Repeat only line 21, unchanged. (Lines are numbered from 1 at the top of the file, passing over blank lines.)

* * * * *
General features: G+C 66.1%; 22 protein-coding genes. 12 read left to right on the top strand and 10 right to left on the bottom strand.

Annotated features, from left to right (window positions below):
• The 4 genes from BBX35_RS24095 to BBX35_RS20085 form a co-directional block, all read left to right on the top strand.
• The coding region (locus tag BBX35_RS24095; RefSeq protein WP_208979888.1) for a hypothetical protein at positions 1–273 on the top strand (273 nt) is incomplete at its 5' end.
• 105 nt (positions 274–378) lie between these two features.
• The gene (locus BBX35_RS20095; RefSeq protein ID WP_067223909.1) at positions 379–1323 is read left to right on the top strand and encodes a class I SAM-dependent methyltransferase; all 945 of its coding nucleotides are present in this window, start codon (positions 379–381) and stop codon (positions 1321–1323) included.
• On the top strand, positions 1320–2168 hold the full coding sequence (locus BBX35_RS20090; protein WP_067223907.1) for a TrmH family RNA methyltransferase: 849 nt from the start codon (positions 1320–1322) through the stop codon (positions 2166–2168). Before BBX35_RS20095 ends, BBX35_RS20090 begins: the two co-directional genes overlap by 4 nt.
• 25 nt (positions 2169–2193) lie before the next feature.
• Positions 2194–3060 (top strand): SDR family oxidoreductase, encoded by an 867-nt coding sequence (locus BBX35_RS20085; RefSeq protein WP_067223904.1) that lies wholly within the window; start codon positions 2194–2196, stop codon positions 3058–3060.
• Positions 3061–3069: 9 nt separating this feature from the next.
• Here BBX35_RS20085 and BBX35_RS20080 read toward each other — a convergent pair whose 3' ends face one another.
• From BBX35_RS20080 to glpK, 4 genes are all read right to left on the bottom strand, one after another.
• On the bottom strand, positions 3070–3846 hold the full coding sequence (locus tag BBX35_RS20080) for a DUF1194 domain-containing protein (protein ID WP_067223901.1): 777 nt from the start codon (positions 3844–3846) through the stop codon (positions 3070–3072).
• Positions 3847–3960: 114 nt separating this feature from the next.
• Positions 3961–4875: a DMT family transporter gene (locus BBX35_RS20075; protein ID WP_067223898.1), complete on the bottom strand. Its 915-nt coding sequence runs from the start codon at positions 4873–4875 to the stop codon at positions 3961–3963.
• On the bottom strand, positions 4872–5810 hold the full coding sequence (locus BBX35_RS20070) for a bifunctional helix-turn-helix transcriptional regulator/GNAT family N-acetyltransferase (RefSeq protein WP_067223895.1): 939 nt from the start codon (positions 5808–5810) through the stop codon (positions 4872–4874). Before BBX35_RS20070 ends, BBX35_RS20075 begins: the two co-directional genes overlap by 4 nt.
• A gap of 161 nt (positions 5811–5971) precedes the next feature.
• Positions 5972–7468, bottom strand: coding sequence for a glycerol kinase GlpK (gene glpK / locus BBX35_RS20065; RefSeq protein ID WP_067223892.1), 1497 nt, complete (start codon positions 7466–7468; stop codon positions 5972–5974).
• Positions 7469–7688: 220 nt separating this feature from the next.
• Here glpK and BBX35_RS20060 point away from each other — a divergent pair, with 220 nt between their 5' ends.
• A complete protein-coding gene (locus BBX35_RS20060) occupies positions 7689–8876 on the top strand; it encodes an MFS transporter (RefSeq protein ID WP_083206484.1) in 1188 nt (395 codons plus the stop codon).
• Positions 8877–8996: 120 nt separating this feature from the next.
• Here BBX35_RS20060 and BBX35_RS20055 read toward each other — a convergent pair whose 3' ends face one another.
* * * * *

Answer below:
• A complete protein-coding gene (locus BBX35_RS20060) occupies positions 7689–8876 on the top strand; it encodes an MFS transporter (RefSeq protein ID WP_083206484.1) in 1188 nt (395 codons plus the stop codon).